|Birth name||Charles Isaiah Ross|
October 21, 1925|
Tunica, Mississippi, United States
|Died||May 28, 1993(aged 67)|
|Occupations||Singer, guitarist, harmonica player, drummer, one-man band|
Doctor Ross (October 21, 1925 – May 28, 1993), aka Doctor Ross, the harmonica boss, was an American blues singer, guitarist, harmonica player and drummer — a one-man band — who was born Charles Isaiah Ross, in Tunica, Mississippi.
Ross played various forms of the blues that have seen him compared to John Lee Hooker and Sonny Boy Williamson I, and is perhaps best known for the recordings he made for Sun Records in the 1950s, notably "The Boogie Disease" and "Chicago Breakdown".
In 1951 Ross began to be heard on Mississippi and Arkansas radio stations, now nicknamed Doctor because of his habit of carrying his harmonicas in a black bag that resembled a doctor's bag. Over the next three years he recorded in Memphis, Tennessee for both Chess and Sun, creating exhilarating harmonica or guitar boogies made distinctive by his sidemen playing washboard (with a spoon and fork) and broom.
In 1954 Ross took a job with General Motors in Flint, Michigan, and reduced his playing. He released a string of 45s on the Detroit-based Fortune Records. Some singles, among them his first true one-man band effort, "Industrial Boogie", filtered into blues circles, leading to a Testament Records album and a 1965 American Folk Blues Festival booking in Europe.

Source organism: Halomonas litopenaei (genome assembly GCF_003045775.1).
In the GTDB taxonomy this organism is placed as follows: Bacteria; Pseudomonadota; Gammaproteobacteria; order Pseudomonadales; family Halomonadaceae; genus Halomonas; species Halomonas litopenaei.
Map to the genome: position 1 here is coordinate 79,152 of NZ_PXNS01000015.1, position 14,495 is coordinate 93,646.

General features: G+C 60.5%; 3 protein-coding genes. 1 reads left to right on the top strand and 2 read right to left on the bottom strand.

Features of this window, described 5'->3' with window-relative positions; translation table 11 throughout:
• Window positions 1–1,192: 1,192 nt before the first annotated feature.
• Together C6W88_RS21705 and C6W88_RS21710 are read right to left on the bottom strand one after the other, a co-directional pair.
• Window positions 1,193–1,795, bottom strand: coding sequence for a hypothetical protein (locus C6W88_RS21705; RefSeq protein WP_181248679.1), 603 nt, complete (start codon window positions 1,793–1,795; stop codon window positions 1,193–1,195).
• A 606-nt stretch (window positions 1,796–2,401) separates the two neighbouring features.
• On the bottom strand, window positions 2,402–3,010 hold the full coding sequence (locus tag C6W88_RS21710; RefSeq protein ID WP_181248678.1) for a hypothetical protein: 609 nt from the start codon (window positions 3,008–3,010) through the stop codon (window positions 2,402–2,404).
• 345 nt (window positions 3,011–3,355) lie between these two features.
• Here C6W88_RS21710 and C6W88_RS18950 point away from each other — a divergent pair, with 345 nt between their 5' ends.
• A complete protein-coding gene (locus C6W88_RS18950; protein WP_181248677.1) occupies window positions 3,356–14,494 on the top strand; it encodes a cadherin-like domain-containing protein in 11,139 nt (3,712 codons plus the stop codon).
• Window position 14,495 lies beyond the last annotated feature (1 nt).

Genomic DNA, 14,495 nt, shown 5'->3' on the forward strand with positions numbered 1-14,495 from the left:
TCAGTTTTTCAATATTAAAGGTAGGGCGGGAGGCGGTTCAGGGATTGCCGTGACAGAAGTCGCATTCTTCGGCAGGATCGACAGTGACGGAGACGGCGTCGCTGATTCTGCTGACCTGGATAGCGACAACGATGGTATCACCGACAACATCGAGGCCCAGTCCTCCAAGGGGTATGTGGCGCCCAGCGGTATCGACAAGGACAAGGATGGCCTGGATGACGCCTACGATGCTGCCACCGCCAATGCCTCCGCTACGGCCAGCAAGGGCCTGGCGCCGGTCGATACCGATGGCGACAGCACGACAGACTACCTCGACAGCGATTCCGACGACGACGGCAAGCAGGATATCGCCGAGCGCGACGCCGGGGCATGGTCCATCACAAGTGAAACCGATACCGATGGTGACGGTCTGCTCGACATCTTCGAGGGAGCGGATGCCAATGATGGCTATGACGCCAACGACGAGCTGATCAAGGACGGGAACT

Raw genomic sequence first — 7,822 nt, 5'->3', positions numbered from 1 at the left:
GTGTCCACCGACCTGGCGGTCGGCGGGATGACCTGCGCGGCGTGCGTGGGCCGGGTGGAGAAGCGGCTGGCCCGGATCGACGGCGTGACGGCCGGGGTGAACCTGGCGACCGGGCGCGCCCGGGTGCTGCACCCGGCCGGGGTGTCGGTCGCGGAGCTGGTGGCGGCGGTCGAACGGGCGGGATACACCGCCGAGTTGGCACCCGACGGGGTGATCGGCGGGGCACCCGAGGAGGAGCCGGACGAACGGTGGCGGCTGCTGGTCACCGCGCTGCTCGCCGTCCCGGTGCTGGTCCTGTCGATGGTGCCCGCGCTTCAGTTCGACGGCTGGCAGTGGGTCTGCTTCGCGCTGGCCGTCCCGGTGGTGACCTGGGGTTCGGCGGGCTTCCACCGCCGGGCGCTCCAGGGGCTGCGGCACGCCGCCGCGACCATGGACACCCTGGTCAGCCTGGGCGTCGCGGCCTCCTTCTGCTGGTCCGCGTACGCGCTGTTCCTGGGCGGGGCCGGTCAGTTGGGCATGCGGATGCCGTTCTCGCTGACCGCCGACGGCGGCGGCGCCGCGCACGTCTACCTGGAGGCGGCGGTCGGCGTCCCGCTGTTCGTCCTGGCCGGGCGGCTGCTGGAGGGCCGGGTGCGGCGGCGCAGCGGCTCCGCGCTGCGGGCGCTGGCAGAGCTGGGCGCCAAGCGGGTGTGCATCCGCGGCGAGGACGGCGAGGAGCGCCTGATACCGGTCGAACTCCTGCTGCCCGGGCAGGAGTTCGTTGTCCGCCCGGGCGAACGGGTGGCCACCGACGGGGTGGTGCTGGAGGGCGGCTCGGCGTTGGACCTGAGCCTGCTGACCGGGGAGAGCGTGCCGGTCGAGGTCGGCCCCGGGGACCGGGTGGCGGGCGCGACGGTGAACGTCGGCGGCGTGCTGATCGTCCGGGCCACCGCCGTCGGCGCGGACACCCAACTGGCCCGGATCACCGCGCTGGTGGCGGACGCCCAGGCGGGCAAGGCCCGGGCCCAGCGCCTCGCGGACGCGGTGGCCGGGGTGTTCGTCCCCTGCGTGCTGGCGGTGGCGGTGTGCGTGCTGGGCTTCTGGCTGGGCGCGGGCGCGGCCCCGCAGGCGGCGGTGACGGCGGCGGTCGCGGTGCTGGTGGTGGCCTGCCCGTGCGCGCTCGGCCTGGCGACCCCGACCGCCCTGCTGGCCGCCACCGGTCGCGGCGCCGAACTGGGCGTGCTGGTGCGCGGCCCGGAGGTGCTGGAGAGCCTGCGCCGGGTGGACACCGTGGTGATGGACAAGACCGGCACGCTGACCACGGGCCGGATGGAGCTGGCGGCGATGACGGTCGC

While in London he recorded what would be the first LP on Blue Horizon Records. In 1972 he recorded for Ornament Records during a German tour. Europe loved Ross and gave him work and recording opportunities; he was never as popular at home, and in the 1980s his performing profile was barely visible.
- List of Delta blues musicians
- List of Country blues musicians
- List of Juke Joint blues musicians
- List of Detroit blues musicians
- Ross biography at Allmusic website
- Illustrated Doctor Ross discography
- Works by or about Doctor Ross in libraries (WorldCat catalog)